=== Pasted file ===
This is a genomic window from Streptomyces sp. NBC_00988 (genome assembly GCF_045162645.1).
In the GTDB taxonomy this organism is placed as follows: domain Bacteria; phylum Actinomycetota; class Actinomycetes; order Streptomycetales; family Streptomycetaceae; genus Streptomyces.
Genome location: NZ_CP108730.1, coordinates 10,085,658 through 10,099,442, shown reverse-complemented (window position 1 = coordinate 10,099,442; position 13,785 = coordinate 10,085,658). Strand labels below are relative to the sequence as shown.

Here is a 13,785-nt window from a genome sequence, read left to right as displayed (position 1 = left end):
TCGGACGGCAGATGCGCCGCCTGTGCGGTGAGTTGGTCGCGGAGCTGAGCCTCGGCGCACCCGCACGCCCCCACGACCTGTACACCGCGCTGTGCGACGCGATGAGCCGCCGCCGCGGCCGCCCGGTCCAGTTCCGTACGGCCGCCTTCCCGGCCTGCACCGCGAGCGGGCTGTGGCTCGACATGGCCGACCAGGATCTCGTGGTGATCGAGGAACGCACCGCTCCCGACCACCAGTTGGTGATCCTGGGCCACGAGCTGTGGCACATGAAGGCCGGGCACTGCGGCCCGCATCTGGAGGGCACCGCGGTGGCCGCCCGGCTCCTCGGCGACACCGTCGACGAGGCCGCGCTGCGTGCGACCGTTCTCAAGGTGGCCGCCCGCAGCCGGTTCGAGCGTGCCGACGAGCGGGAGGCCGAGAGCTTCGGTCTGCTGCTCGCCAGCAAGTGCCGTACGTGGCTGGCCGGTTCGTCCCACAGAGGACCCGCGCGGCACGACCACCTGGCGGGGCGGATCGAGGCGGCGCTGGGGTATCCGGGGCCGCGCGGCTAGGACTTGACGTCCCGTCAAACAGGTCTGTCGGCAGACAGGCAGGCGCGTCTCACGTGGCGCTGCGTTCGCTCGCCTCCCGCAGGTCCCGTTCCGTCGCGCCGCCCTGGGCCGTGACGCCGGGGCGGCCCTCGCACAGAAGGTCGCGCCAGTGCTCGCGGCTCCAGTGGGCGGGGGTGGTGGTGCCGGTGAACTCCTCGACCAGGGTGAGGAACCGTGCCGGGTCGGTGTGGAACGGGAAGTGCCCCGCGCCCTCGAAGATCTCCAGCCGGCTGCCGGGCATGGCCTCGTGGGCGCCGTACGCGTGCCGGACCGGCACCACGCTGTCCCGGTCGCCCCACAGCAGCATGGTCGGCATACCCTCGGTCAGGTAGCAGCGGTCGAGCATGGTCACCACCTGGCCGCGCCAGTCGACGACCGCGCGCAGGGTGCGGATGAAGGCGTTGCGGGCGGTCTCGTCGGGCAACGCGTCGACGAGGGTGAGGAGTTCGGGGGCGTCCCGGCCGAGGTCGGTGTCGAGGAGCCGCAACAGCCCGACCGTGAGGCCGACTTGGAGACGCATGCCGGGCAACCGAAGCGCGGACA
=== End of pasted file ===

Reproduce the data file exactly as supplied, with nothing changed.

This is a genomic window from Streptomyces sp. NBC_00988 (genome assembly GCF_045162645.1).
In the GTDB taxonomy this organism is placed as follows: domain Bacteria; phylum Actinomycetota; class Actinomycetes; order Streptomycetales; family Streptomycetaceae; genus Streptomyces.
Genome location: NZ_CP108730.1, coordinates 10,085,658 through 10,099,442, shown reverse-complemented (window position 1 = coordinate 10,099,442; position 13,785 = coordinate 10,085,658). Strand labels below are relative to the sequence as shown.

Here is a 13,785-nt window from a genome sequence, read left to right as displayed (position 1 = left end):
TCGGACGGCAGATGCGCCGCCTGTGCGGTGAGTTGGTCGCGGAGCTGAGCCTCGGCGCACCCGCACGCCCCCACGACCTGTACACCGCGCTGTGCGACGCGATGAGCCGCCGCCGCGGCCGCCCGGTCCAGTTCCGTACGGCCGCCTTCCCGGCCTGCACCGCGAGCGGGCTGTGGCTCGACATGGCCGACCAGGATCTCGTGGTGATCGAGGAACGCACCGCTCCCGACCACCAGTTGGTGATCCTGGGCCACGAGCTGTGGCACATGAAGGCCGGGCACTGCGGCCCGCATCTGGAGGGCACCGCGGTGGCCGCCCGGCTCCTCGGCGACACCGTCGACGAGGCCGCGCTGCGTGCGACCGTTCTCAAGGTGGCCGCCCGCAGCCGGTTCGAGCGTGCCGACGAGCGGGAGGCCGAGAGCTTCGGTCTGCTGCTCGCCAGCAAGTGCCGTACGTGGCTGGCCGGTTCGTCCCACAGAGGACCCGCGCGGCACGACCACCTGGCGGGGCGGATCGAGGCGGCGCTGGGGTATCCGGGGCCGCGCGGCTAGGACTTGACGTCCCGTCAAACAGGTCTGTCGGCAGACAGGCAGGCGCGTCTCACGTGGCGCTGCGTTCGCTCGCCTCCCGCAGGTCCCGTTCCGTCGCGCCGCCCTGGGCCGTGACGCCGGGGCGGCCCTCGCACAGAAGGTCGCGCCAGTGCTCGCGGCTCCAGTGGGCGGGGGTGGTGGTGCCGGTGAACTCCTCGACCAGGGTGAGGAACCGTGCCGGGTCGGTGTGGAACGGGAAGTGCCCCGCGCCCTCGAAGATCTCCAGCCGGCTGCCGGGCATGGCCTCGTGGGCGCCGTACGCGTGCCGGACCGGCACCACGCTGTCCCGGTCGCCCCACAGCAGCATGGTCGGCATACCCTCGGTCAGGTAGCAGCGGTCGAGCATGGTCACCACCTGGCCGCGCCAGTCGACGACCGCGCGCAGGGTGCGGATGAAGGCGTTGCGGGCGGTCTCGTCGGGCAACGCGTCGACGAGGGTGAGGAGTTCGGGGGCGTCCCGGCCGAGGTCGGTGTCGAGGAGCCGCAACAGCCCGACCGTGAGGCCGACTTGGAGACGCATGCCGGGCAACCGAAGCGCGGACA